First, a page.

Turkey’s construction frenzy and the “Crazy Channel Project”
Internationally isolated and economically cornered, Turkish President Recep Tayyip Erdoğan’s administration has resorted to a wild rush forward to assert its power, retake the initiative and prepare for the 2019 presidential coronation.
The formula is quite basic and typical of this administration: imposing an all-out construction frenzy of roads, tunnels, bridges, social housing, prisons, military outposts in Kurdish territory, mosques, shopping centres, airports, seaports, mega vacation resorts, nuclear as well as coal-powered plants, hydroelectric dams and finally a second Bosporus between the Black Sea and the Marmara Sea, named the “Crazy Project”.
We should notice that all these projects, harmful to the natural, urban, cultural and human environment, are exempted by governmental decree of any environmental and/or strategic impact analysis.
Recently the international press discovered one of these projects, namely the “Crazy Project”, mentioned for the first time in 2011 by Erdoğan before parliamentary elections.
The project has been criticised by scientists and environmental activists as the government appears determined to forge ahead without any consultative process on potential impacts.
Let us recall some of these potential impacts in bullet points, as described by two scientists, Professor Cemal Saydam of Hacettepe University and Professor Ethem Gönenç of Istanbul Technical University
• The hydrologic balance will be reversed between, on the one hand the cold and fresh waters of the Black Sea and on the other, the warm and salty waters flowing from the Mediterranean Sea across Marmara Sea into the Black Sea;
• Although the Black Sea is approximately 30 centimetres higher than the Marmara Sea there are two-way streams between the two, through the natural channel, the Bosporus. The one-way tap of the new channel will force the Black Sea to constantly supply fresh water to Marmara Sea without being able to be fed by the reverse streams that exist in the Bosporus supplying the Black Sea with warm and salty waters;
• That will be the beginning of an irreversible environmental disaster, as the Black Sea will be emptied twice as fast with two taps while the flow rates and capacities of the rivers that feed the Black Sea stay the same. That concerns its principal feeders the Danube, the Dnieper, the Dniester but also rivers of all riparian states;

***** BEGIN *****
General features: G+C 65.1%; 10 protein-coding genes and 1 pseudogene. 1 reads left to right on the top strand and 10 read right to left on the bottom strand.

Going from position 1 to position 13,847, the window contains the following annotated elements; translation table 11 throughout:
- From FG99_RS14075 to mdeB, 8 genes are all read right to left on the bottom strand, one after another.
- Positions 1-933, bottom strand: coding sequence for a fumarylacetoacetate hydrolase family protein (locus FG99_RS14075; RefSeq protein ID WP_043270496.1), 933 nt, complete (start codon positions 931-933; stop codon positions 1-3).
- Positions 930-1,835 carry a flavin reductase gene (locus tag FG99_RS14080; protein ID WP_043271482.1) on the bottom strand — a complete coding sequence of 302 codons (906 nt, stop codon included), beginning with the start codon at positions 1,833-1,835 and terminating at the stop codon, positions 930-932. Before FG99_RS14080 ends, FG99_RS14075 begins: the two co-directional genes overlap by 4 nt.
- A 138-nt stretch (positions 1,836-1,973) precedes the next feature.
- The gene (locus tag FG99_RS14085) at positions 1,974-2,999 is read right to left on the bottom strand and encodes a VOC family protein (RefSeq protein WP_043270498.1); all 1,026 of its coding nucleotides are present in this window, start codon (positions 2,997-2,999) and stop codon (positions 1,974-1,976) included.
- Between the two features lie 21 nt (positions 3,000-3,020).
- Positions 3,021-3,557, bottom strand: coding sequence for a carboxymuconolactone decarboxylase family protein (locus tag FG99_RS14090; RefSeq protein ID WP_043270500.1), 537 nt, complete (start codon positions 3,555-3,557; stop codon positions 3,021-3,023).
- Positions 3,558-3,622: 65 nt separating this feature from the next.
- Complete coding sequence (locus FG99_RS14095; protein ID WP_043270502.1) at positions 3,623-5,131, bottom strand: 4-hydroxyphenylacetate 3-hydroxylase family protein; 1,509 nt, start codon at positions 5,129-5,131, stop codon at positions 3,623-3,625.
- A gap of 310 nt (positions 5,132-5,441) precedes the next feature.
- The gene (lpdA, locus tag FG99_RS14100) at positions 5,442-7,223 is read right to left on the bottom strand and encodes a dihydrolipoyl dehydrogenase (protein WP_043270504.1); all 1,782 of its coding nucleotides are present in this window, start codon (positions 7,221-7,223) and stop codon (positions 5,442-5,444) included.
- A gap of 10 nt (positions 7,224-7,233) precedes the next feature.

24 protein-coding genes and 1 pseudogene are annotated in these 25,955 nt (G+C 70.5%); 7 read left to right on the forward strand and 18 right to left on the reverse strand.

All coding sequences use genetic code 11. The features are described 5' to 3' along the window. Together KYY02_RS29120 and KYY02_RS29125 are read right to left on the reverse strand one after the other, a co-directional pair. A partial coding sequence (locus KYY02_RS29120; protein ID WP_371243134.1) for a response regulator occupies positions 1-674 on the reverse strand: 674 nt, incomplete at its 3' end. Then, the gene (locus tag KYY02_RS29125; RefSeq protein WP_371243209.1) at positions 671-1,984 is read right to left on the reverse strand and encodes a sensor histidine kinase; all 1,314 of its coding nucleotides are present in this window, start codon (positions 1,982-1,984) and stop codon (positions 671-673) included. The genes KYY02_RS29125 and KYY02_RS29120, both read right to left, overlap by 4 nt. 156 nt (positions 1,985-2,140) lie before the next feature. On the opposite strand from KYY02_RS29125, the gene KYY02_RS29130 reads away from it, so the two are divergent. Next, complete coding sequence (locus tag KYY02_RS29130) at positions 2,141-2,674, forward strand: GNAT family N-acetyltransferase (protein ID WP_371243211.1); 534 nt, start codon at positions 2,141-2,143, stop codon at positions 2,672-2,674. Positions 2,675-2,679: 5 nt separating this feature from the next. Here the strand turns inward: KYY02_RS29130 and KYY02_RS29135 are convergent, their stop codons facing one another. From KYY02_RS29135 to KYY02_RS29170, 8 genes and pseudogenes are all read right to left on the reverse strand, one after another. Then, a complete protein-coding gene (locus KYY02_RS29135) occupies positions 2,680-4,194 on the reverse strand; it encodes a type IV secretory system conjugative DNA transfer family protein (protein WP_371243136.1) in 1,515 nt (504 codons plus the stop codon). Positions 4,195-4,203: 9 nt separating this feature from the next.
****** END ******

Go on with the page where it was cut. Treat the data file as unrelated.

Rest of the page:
• While the Black Sea slowly dries up, the warmth and the salinity of Marmara Sea and the Mediterranean will change. The Marmara Sea will become putrefying water mass irreversibly altered, with devastating consequences for marine and urban life;
• The part of Thrace that lies between the new channel and the Bosporus will become an island; its underground water sources will be replaced by sea water;
• Once built, the new channel will be irreversible;
• Finally the project is going to be constructed in the vicinity of Istanbul, a mega city cornered in a tiny territory between Black and Marmara seas inhabited already by some 15 million people who have no breathing space left. Erdoğan’s dream of magnificence is poised to become a nightmare instead.
In view of so many odds, including the mammoth cost of the project, one may think that the project is unrealisable. Given the economic and political dire straits as well as the omnipotence of Erdoğan, it is highly probable that the rulers will go ahead with the project. Hence the “Crazy Project” has the necessary potential to end up as a Madness Project.
Therefore a European-wide awareness campaign, including Georgia, Russia and Ukraine, on the mortal dangers of the project would help to raise the attention of public opinion and concomitantly that of the decision-makers at all relevant levels. They should call upon the Erdoğan administration to re-consider its domestic as well as trans-boundary responsibilities seriously.
Zia Weisse, "Suez, Panama … Istanbul? Turkey’s grand canal plan", 19 November 2017, Politico.
In 2012 a petition in Turkish initiated by Professor Saydam against the project gathered the signature of 26,705 citizens:
Prof. Derin Orhon, "Will Marmara Sea Survive? The Struggle against Pollution".
Cemal Saydam et al., “Çılgın Proje Kanal İstanbul” (in Turkish), Istanbul: Kaynak Yayınları, 2014.